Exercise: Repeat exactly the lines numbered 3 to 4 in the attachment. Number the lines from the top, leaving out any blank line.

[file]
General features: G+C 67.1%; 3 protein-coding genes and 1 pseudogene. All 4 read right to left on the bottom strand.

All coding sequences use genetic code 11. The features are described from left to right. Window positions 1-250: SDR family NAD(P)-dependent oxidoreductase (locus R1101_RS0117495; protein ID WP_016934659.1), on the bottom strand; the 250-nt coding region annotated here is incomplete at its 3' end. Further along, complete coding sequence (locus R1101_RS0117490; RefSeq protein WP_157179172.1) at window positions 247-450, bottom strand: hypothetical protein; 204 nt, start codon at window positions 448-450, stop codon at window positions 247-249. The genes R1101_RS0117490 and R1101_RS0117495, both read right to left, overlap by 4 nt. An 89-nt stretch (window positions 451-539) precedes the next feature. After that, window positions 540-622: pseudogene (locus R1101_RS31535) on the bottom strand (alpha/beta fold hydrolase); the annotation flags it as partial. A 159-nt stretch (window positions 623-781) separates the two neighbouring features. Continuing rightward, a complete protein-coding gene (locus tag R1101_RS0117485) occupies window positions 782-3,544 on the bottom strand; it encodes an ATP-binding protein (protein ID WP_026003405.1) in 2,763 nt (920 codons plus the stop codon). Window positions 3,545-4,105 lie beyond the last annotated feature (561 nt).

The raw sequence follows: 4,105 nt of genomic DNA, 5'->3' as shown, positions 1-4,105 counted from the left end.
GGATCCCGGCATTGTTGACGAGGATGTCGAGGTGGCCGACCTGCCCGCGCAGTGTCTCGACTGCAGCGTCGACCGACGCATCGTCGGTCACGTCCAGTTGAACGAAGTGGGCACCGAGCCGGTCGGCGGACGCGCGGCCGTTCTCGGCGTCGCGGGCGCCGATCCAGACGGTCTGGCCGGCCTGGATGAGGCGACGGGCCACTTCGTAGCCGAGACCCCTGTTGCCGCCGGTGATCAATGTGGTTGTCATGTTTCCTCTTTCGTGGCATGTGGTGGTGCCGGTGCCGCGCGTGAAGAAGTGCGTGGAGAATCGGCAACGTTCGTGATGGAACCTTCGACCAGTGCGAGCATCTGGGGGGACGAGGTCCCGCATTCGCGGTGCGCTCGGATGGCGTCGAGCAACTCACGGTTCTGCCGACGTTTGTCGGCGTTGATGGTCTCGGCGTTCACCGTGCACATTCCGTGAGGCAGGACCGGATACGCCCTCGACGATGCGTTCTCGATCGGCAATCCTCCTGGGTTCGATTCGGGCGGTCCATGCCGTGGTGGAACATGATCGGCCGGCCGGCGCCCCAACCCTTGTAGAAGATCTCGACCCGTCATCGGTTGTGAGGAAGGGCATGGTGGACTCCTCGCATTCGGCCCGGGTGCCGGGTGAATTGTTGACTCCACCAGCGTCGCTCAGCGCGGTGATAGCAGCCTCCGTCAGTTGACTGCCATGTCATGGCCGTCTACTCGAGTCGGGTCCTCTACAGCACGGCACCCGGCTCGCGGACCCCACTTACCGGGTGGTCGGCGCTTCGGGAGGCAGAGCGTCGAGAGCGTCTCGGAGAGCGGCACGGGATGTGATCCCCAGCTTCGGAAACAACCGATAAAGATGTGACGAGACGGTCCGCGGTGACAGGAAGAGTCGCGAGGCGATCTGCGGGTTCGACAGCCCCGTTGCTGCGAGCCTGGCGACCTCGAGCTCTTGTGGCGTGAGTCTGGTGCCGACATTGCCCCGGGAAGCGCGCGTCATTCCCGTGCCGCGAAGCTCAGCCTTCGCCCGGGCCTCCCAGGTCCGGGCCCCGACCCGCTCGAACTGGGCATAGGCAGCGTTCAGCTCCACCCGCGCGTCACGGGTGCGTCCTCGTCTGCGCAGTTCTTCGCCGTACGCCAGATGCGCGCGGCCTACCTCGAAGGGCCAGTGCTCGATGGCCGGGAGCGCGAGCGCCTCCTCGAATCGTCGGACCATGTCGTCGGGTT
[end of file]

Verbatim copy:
The raw sequence follows: 4,105 nt of genomic DNA, 5'->3' as shown, positions 1-4,105 counted from the left end.
GGATCCCGGCATTGTTGACGAGGATGTCGAGGTGGCCGACCTGCCCGCGCAGTGTCTCGACTGCAGCGTCGACCGACGCATCGTCGGTCACGTCCAGTTGAACGAAGTGGGCACCGAGCCGGTCGGCGGACGCGCGGCCGTTCTCGGCGTCGCGGGCGCCGATCCAGACGGTCTGGCCGGCCTGGATGAGGCGACGGGCCACTTCGTAGCCGAGACCCCTGTTGCCGCCGGTGATCAATGTGGTTGTCATGTTTCCTCTTTCGTGGCATGTGGTGGTGCCGGTGCCGCGCGTGAAGAAGTGCGTGGAGAATCGGCAACGTTCGTGATGGAACCTTCGACCAGTGCGAGCATCTGGGGGGACGAGGTCCCGCATTCGCGGTGCGCTCGGATGGCGTCGAGCAACTCACGGTTCTGCCGACGTTTGTCGGCGTTGATGGTCTCGGCGTTCACCGTGCACATTCCGTGAGGCAGGACCGGATACGCCCTCGACGATGCGTTCTCGATCGGCAATCCTCCTGGGTTCGATTCGGGCGGTCCATGCCGTGGTGGAACATGATCGGCCGGCCGGCGCCCCAACCCTTGTAGAAGATCTCGACCCGTCATCGGTTGTGAGGAAGGGCATGGTGGACTCCTCGCATTCGGCCCGGGTGCCGGGTGAATTGTTGACTCCACCAGCGTCGCTCAGCGCGGTGATAGCAGCCTCCGTCAGTTGACTGCCATGTCATGGCCGTCTACTCGAGTCGGGTCCTCTACAGCACGGCACCCGGCTCGCGGACCCCACTTACCGGGTGGTCGGCGCTTCGGGAGGCAGAGCGTCGAGAGCGTCTCGGAGAGCGGCACGGGATGTGATCCCCAGCTTCGGAAACAACCGATAAAGATGTGACGAGACGGTCCGCGGTGACAGGAAGAGTCGCGAGGCGATCTGCGGGTTCGACAGCCCCGTTGCTGCGAGCCTGGCGACCTCGAGCTCTTGTGGCGTGAGTCTGGTGCCGACATTGCCCCGGGAAGCGCGCGTCATTCCCGTGCCGCGAAGCTCAGCCTTCGCCCGGGCCTCCCAGGTCCGGGCCCCGACCCGCTCGAACTGGGCATAGGCAGCGTTCAGCTCCACCCGCGCGTCACGGGTGCGTCCTCGTCTGCGCAGTTCTTCGCCGTACGCCAGATGCGCGCGGCCTACCTCGAAGGGCCAGTGCTCGATGGCCGGGAGCGCGAGCGCCTCCTCGAATCGTCGGACCATGTCGTCGGGTT